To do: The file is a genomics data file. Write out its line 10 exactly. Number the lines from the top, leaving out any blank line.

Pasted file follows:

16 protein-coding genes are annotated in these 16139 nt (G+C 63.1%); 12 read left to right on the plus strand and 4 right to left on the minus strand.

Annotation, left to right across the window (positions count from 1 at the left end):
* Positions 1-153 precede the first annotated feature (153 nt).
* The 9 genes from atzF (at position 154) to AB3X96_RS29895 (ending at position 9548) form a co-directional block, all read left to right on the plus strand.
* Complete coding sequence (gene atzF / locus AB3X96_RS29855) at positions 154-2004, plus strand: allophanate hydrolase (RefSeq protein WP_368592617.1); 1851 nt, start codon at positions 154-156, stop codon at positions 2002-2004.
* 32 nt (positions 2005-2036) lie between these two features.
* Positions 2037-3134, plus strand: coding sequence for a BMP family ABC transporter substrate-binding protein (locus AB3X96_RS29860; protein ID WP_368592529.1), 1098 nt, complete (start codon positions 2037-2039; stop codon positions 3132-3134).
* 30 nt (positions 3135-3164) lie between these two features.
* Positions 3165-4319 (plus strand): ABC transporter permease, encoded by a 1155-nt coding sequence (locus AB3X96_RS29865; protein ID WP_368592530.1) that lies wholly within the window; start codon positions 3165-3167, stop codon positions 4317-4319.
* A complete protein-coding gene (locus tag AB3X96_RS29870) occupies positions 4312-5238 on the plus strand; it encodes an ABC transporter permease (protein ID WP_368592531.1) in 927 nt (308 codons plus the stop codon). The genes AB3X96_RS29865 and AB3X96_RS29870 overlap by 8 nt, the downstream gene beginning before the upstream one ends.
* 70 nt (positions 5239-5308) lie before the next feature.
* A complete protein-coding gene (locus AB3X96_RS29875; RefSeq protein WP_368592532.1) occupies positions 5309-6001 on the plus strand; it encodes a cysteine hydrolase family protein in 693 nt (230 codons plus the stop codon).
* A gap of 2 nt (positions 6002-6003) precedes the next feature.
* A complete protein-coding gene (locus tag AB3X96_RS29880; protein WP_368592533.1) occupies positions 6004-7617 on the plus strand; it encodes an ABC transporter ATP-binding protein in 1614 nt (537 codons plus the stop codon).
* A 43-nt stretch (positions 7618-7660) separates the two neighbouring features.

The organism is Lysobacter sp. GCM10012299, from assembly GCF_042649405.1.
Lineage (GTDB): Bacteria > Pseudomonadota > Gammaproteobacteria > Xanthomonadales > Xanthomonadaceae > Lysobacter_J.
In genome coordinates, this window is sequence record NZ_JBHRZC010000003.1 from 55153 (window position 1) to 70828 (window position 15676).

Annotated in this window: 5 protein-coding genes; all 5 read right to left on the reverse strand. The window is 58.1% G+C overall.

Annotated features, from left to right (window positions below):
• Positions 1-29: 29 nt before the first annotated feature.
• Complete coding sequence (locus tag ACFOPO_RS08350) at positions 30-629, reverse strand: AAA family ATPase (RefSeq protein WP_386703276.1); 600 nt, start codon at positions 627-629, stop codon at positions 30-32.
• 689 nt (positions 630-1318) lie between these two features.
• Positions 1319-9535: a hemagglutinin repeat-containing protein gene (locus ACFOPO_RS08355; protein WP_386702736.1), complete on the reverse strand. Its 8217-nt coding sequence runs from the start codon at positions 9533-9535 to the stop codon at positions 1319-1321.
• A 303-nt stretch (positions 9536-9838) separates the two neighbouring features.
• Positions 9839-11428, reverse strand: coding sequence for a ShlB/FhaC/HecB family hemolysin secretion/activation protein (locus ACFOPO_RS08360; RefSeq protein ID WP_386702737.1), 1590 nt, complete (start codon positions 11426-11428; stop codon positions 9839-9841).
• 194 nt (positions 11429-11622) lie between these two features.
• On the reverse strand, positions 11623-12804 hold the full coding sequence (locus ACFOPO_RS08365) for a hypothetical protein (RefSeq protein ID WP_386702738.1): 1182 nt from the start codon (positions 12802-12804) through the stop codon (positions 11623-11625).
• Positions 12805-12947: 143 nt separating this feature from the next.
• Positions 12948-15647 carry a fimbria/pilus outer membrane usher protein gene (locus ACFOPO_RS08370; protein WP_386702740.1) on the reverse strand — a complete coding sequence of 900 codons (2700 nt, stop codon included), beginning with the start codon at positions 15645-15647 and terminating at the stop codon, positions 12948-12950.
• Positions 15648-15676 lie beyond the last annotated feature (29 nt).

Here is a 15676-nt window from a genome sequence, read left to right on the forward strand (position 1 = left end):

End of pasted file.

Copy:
* A complete protein-coding gene (locus tag AB3X96_RS29870) occupies positions 4312-5238 on the plus strand; it encodes an ABC transporter permease (protein ID WP_368592531.1) in 927 nt (308 codons plus the stop codon). The genes AB3X96_RS29865 and AB3X96_RS29870 overlap by 8 nt, the downstream gene beginning before the upstream one ends.